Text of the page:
Researchers search for relatives of World War Two airman who died after aircraft crashed in Germany
PUBLISHED: 12:00 30 October 2016
An archaeological dig has revealed a crash site for an RAF bomber which landed in Germany in 1943 - and researchers are trying to track down the family of one of the aircraft's crew members.
Sergeant John Edwin Gray, from Winscombe, was part of a seven-man crew in an RAF Stirling bomber which flew over Germany on September 5-6, 1943.
In total, 605 bombers took part in the attack over Mannheim, in south west Germany.
The Stirling aircraft was one of 34 shot down as it began its return to Britain, and it crashed into a field where it was lost until this year.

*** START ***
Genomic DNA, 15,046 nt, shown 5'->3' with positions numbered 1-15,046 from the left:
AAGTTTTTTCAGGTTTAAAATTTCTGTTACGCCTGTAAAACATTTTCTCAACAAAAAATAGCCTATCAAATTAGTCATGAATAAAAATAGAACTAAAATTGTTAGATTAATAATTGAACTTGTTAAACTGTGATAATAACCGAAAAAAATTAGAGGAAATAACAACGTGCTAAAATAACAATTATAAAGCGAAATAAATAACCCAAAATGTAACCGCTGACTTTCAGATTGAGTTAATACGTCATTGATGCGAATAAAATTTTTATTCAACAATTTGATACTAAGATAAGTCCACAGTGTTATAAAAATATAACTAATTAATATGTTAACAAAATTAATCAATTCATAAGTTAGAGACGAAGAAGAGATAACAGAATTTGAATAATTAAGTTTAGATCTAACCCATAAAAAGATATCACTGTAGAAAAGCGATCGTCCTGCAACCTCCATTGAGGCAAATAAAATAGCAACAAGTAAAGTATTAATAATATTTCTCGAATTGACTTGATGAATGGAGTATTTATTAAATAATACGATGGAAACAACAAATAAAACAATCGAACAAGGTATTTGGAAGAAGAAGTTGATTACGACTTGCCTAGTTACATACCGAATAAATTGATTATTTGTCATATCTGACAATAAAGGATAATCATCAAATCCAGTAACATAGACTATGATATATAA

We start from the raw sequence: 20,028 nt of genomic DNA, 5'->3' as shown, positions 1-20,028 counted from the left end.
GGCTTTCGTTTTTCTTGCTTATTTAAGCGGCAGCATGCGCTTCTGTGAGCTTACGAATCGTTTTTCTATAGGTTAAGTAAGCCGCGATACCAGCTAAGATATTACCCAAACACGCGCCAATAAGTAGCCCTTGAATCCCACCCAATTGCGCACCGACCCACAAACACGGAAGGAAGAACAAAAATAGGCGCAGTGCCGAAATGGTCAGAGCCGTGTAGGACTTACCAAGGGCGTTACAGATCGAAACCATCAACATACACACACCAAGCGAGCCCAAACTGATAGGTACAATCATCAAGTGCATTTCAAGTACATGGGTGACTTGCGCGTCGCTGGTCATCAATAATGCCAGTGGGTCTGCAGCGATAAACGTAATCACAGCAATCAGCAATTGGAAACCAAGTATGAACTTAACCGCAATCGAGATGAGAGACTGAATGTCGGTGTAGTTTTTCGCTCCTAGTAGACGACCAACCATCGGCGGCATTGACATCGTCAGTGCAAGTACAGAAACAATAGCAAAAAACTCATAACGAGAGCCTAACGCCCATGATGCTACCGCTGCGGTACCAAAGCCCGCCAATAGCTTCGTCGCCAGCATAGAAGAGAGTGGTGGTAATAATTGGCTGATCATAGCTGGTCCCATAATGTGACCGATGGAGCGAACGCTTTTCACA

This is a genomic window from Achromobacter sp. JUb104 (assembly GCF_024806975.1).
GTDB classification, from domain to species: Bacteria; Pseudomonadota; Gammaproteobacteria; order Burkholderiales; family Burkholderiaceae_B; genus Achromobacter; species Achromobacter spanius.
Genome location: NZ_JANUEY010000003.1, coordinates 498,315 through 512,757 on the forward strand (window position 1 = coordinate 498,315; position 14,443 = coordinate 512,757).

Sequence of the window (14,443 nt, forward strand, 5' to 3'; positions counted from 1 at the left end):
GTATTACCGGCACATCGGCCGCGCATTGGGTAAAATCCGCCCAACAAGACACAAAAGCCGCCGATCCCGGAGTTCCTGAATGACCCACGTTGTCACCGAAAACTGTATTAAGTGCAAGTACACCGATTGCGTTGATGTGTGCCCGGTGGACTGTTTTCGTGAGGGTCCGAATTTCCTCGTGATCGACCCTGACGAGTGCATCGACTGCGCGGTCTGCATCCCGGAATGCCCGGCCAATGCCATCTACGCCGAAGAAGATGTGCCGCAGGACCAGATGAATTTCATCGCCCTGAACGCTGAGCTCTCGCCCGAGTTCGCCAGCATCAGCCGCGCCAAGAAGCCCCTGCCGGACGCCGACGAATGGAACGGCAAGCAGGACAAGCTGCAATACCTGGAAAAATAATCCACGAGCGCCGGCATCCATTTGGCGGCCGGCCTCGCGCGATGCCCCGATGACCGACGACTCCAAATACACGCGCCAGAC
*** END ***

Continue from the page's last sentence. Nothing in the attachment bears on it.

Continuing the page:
Researcher Erik Wieman, a member of a crash site research group, has worked with an archeological team to find the site.
He is now hoping to find Sgt Gray’s family, and share his research with them.
Mr Wieman said: “I am looking for relatives of Sgt Gray to tell them about our find.
“Usually relatives have practically no information about what happened and where. We want to change that.”
So far, Mr Wieman has discovered Sgt Gray was the son of James and Amy Gray, who lived in Winscombe.
When he died, he was married to Mildred Gray.
He was aged 35 and is buried in the Rheinberg War Cemetery in Germany.
Mr Wieman has already found the family of one gunner, called Sgt Reginald Renton, and they provided the picture of the crew.
Mr Wieman said: “We plan to erect a memorial stone at the crash site in the summer of 2017.
“We don’t want this historical and tragic place to be forgotten again.
“Through this memorial, no-one shall walk by not knowing anymore. And the families will have a place to go to.”
The attack on Mannheim was the largest air attack during the war, with thousands of bombs dropped on the city.
Four of the men serving alongside Sgt Gray were English, one was Canadian and the other came from New Zealand.